A teachable moment requires the parent to be able to put a freeze on any anger they may have and instead calmly articulate the lesson they trying to impart to the child. There needs to be a societal expectation that talking about the lesson is the default first method of correction, followed by non-physical consequences that are assigned without anger.

    Punishment stemming from anger is unhealthy for everyone involved.
    Problem solving with the child. A sense of humor is needed by the adult. And people need to get rid of their ambesia about being a child.

    Some people were raised in punitive homes and know no other way.

    There should be training starting in junior high on child development as well as problem solving as an approach to issues.

    But if a state believes in paddling, it sure isn't going to teach more mature ways of handling life.

  6. #36
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    Jan 2012
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    I was paddled at school in Kindergarten! My parents didn't know about it, no note sent home, nothing. I was so mortified and ashamed that I didn't tell my mother until I was in college. Of course, my paddling happened in the early 70's, so who knows what the protocols were in Oklahoma at that time.

    By the time my son started school, paddling was a thing of the past - none of the schools he attended used that form of discipline anymore.
    The truth is rarely pure and never simple. - Oscar Wilde

  7. #37
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    Jul 2011
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    Fort Worth, Texas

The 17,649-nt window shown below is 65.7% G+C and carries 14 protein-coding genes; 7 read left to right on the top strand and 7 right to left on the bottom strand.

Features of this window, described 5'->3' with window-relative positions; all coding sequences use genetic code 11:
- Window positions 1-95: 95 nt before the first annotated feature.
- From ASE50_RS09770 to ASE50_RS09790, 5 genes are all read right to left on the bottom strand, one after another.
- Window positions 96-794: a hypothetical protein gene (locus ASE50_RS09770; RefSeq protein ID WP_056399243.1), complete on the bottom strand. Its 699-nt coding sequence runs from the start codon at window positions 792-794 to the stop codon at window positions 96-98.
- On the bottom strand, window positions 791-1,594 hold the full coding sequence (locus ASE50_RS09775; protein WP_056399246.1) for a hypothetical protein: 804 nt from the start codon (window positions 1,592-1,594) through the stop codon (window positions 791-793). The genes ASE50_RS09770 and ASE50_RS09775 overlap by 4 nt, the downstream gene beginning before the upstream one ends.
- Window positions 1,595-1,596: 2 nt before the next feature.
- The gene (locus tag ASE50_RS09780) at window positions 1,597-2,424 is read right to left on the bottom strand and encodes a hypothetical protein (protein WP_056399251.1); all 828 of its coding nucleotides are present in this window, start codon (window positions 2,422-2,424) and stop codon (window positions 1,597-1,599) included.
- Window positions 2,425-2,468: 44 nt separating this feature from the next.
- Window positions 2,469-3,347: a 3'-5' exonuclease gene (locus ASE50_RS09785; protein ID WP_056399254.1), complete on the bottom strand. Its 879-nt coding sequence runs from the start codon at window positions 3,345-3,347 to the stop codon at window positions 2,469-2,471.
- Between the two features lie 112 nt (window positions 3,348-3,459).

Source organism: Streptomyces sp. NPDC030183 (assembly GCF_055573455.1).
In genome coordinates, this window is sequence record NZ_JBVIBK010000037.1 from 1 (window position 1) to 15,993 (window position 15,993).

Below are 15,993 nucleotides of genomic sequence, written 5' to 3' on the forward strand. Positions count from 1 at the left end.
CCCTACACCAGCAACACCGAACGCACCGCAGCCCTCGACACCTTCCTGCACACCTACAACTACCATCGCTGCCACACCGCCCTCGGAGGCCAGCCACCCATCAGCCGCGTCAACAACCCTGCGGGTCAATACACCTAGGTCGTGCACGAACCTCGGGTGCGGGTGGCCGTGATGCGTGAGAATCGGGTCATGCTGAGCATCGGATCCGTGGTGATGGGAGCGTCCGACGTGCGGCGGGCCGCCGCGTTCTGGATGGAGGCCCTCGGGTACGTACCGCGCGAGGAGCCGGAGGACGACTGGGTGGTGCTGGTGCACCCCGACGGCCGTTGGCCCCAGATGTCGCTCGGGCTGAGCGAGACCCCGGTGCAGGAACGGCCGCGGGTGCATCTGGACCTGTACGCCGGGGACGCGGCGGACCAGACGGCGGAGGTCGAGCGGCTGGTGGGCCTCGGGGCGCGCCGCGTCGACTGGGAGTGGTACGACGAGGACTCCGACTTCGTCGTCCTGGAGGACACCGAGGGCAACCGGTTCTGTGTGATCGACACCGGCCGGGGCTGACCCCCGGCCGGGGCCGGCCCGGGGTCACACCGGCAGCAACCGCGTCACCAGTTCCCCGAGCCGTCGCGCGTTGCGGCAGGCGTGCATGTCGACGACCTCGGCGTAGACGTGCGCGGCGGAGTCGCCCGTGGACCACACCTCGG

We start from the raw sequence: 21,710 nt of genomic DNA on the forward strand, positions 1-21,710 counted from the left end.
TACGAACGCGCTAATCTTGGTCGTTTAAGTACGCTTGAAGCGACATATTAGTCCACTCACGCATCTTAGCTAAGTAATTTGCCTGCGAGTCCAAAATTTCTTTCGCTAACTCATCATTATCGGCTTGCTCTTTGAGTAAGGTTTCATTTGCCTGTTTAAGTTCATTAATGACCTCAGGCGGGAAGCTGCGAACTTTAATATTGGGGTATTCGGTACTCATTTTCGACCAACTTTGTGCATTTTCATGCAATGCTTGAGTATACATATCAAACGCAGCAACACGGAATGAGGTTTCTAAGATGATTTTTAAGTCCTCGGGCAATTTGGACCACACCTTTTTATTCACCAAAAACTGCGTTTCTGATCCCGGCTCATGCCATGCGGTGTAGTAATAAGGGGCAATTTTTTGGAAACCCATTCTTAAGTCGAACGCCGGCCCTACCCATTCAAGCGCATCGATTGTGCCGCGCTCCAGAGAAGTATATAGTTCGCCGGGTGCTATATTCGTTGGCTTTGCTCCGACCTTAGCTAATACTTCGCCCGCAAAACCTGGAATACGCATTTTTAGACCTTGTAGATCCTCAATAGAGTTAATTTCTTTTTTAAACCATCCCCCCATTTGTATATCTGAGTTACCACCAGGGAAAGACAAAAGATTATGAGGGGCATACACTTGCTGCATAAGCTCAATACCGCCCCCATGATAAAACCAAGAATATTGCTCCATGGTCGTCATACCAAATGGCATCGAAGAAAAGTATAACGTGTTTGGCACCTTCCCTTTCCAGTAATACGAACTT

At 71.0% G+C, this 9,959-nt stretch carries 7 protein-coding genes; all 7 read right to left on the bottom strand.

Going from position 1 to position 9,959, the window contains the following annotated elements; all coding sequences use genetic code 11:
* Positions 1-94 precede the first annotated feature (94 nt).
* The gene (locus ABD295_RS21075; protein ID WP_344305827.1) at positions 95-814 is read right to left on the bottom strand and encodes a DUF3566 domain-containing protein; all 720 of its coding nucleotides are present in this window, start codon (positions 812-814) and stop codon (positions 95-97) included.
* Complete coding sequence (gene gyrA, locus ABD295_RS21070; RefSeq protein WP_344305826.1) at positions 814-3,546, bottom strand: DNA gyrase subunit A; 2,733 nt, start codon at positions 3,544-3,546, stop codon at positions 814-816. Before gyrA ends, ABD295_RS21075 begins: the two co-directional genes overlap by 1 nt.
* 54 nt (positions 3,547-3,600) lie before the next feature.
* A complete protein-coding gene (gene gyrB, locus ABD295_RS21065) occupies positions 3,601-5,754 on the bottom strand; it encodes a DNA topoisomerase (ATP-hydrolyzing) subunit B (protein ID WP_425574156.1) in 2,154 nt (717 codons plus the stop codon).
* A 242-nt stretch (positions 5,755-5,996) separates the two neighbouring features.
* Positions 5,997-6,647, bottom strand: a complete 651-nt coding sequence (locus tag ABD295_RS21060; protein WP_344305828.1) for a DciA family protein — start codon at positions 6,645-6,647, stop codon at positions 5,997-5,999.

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    TX - Paddling students approved in Texas school district

    I live in Texas and I only recently learned that our school district is one that allows for corporal punishment! I'm shocked by it because it's not talked about and we certainly don't get permission slips. The policy is buried in the student handbook, and states that we have to notify them in writing if we want our kids excluded from the policy. Pretty ridiculous and not the environment I want my kids in.


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    Last edited by Lori_TX; 07-28-2017 at 08:14 PM. Reason: Added pic of policy
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  8. #38
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    Jan 2017
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    Quote Originally Posted by JerseyGirl View Post
    The Three Rivers School District will now let a principal or behavior coordinator paddle a misbehaving student with a parentís permission.

    A student could now receive a paddling for minor incidents, like breaking classroom rules.

    The new paddling policy reverses a previous code that prohibited corporal punishment.

    Three Rivers isnít the only school district in Texas that allows corporal punishment. There are 26 independent districts that also allow it.

    Corporal punishment in schools is still legal in 19 states, mostly in the Midwest, South and Southwest.

    http://www.fox13memphis.com/news/tre...rule/566471977
    I don't like or agree with the "minor incidents".
    In the 60's and 70's when I was in school, I witnessed out right child abuse and assault by out of control teachers and staff. I remember seeing male teachers, who paddled young girls, VERY obviously sexually excited while they 'punished' the students.
    I have seen men teachers hit 6 foot tall and over, foot ball players, with 1 lick, with paddles made of 2" x 6", that knocked the boys off their feet and sent them flying. I have seen male teachers grab teen girls by the hair of their heads and drag them out of the class room into the hallway to 'spank' them.
    When my own children started school, I did not allow any teachers to spank my kids. I made it very clear.
    On top of that, so many teachers and staff, confuse the meanings and differences of two words:
    Discipline
    and
    Punishment

    The two words have different meanings. I was raised that punishment was a tool to be used to reinforce discipline.

    In my opinion, Schools should not be allowed to physically punish students. Parents should be called in and they should do it in private if a student really needed to be punished.